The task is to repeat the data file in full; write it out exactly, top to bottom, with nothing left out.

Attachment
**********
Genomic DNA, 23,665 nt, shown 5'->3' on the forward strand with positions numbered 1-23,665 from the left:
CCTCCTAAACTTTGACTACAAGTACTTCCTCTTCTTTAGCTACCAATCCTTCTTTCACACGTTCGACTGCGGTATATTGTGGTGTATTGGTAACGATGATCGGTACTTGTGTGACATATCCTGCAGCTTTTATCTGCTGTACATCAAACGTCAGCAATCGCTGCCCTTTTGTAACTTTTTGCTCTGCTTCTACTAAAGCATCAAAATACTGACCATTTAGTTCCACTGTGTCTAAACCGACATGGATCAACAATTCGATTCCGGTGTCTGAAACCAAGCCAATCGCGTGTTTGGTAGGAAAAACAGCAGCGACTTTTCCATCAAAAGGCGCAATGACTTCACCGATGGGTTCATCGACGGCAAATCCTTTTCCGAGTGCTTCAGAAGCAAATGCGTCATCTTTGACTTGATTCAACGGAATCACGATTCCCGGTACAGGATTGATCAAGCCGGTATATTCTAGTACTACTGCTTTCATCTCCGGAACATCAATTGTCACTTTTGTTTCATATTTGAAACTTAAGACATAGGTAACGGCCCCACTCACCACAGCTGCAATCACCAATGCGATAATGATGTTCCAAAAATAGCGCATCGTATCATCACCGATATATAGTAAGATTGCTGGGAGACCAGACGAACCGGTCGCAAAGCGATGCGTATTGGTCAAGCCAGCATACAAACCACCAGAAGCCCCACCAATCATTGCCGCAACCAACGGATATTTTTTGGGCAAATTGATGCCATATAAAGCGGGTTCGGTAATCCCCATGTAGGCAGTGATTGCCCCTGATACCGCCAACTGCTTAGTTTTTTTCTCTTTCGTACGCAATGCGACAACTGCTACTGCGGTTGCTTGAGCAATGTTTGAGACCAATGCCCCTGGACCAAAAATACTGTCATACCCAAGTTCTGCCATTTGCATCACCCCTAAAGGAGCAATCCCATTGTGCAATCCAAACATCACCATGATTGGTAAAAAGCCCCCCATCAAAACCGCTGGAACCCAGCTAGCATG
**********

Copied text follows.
Genomic DNA, 23,665 nt, shown 5'->3' on the forward strand with positions numbered 1-23,665 from the left:
CCTCCTAAACTTTGACTACAAGTACTTCCTCTTCTTTAGCTACCAATCCTTCTTTCACACGTTCGACTGCGGTATATTGTGGTGTATTGGTAACGATGATCGGTACTTGTGTGACATATCCTGCAGCTTTTATCTGCTGTACATCAAACGTCAGCAATCGCTGCCCTTTTGTAACTTTTTGCTCTGCTTCTACTAAAGCATCAAAATACTGACCATTTAGTTCCACTGTGTCTAAACCGACATGGATCAACAATTCGATTCCGGTGTCTGAAACCAAGCCAATCGCGTGTTTGGTAGGAAAAACAGCAGCGACTTTTCCATCAAAAGGCGCAATGACTTCACCGATGGGTTCATCGACGGCAAATCCTTTTCCGAGTGCTTCAGAAGCAAATGCGTCATCTTTGACTTGATTCAACGGAATCACGATTCCCGGTACAGGATTGATCAAGCCGGTATATTCTAGTACTACTGCTTTCATCTCCGGAACATCAATTGTCACTTTTGTTTCATATTTGAAACTTAAGACATAGGTAACGGCCCCACTCACCACAGCTGCAATCACCAATGCGATAATGATGTTCCAAAAATAGCGCATCGTATCATCACCGATATATAGTAAGATTGCTGGGAGACCAGACGAACCGGTCGCAAAGCGATGCGTATTGGTCAAGCCAGCATACAAACCACCAGAAGCCCCACCAATCATTGCCGCAACCAACGGATATTTTTTGGGCAAATTGATGCCATATAAAGCGGGTTCGGTAATCCCCATGTAGGCAGTGATTGCCCCTGATACCGCCAACTGCTTAGTTTTTTTCTCTTTCGTACGCAATGCGACAACTGCTACTGCGGTTGCTTGAGCAATGTTTGAGACCAATGCCCCTGGACCAAAAATACTGTCATACCCAAGTTCTGCCATTTGCATCACCCCTAAAGGAGCAATCCCATTGTGCAATCCAAACATCACCATGATTGGTAAAAAGCCCCCCATCAAAACCGCTGGAACCCAGCTAGCATG